Currently, two cannabis advocacy groups are working to gather signatures of support for two separate legalization initiatives. If both or either of them get enough signatures, they will be on the 2020 ballot.
So far, neither initiative has gathered enough signatures to qualify for the ballot. But already, lawmakers in the state are taking notice of this grassroots activity. And many of them are preparing to respond to the growing call for legalization.
Florida Currently Has Two Legalization Initiatives
One of the two legalization initiatives now circulating around Florida is being spearheaded by advocacy group Make It Legal Florida.
This one calls for an amendment to the Florida State Constitution. If it passes, this initiative would legalize marijuana for all adults 21 years and up. Additionally, it would reportedly require distribution to go through channels already established in the state’s current medical marijuana program.
According to the South Florida Sun Sentinel, Make It Legal Florida has received more than $1.2 million in supporting funding. To date, this initiative has not received enough signatures to qualify for next year’s ballot.
Although Make It legal Florida has not gotten enough signatures yet, the group is trying to make it as easy as possible for voters to sign on.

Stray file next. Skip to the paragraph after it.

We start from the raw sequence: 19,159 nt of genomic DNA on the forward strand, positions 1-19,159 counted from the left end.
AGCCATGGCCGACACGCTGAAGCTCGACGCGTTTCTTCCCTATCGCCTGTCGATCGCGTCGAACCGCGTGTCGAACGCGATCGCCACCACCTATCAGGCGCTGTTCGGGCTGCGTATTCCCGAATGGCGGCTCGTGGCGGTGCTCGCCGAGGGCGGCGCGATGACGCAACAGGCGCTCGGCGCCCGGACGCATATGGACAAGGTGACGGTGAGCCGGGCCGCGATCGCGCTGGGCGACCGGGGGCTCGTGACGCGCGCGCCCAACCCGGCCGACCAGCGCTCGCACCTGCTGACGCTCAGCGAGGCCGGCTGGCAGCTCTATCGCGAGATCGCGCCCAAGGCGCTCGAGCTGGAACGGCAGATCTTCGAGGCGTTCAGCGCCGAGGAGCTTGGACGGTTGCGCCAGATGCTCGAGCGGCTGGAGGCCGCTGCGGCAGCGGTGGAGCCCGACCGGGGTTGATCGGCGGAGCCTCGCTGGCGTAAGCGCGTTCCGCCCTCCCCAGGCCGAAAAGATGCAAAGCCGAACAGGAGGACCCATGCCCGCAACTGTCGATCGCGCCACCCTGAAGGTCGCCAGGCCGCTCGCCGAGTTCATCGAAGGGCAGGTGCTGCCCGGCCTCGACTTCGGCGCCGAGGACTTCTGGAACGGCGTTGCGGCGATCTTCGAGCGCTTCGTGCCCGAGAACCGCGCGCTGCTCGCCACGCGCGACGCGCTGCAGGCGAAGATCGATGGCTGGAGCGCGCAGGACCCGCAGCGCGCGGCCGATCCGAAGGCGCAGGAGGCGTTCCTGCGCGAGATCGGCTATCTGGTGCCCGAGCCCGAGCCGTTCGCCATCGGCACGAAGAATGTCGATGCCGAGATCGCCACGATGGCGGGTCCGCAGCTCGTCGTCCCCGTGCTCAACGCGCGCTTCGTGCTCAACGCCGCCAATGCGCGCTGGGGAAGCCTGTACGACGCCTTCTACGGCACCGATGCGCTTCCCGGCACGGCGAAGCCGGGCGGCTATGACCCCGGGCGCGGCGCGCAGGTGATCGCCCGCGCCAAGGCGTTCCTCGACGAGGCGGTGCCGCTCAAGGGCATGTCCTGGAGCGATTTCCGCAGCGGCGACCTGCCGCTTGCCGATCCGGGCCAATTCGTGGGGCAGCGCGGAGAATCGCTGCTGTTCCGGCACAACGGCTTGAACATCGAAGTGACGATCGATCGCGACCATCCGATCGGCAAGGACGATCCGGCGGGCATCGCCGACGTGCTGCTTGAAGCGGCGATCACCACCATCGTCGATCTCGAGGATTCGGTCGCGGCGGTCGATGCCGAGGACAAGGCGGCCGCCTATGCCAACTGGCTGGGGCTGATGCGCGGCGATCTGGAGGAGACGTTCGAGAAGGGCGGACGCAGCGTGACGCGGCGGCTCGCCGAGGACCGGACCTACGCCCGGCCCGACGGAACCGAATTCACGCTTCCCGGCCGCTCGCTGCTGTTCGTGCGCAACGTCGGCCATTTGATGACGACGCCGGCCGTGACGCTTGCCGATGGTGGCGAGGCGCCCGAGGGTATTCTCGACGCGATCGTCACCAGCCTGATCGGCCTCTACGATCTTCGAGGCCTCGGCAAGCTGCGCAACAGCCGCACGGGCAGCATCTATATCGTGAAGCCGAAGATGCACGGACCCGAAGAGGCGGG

“We are making it easier than ever for Florida voters to make their voices heard,” chairman of Make It Legal Florida Nick Hansen told the Sun Sentinel. “Pre-qualified Florida voters will receive a personalized mail piece with their name and address already printed on the form so all they have to do is sign, date and return.”
In addition to this initiative, there is another legalization proposal circulating through the state. This one is being spearheaded by advocacy group Regulate Florida.
This group’s proposal would also legalize recreational weed for adults 21 and older. Additionally, and unlike Make It Legal Florida’s initiative, this proposal would also make it legal for adults to grow their own cannabis.
According to the Sun Sentinel, Regulate Florida has gathered roughly 88,000 signatures for its proposal. Under Florida law, an initiative like this needs over 766,200 signatures to be placed on the ballot.
Lawmakers Are Taking Notice
Currently, neither of these initiatives has enough signatures to make it onto next year’s ballot. But they are receiving enough popular support to grab the attention of lawmakers in the state.
Earlier today, local news source Click Orlando reported that the House Health & Human Services Committee spent more than an hour talking about the initiatives.
Specifically, state lawmakers talked about the importance of understanding legalization and having a clear stance on the issue.
“We’re all going to be asked by our constituents where are we on this,” Committee Chair Representative Ray Rodrigues said. “We need to be equipped to take a position and articulate why we’ve taken that position.”
During the meeting, lawmakers heard from opponents and supporters of legalization. Ultimately, the meeting made clear that ongoing movements to legalize weed in Florida are picking up momentum.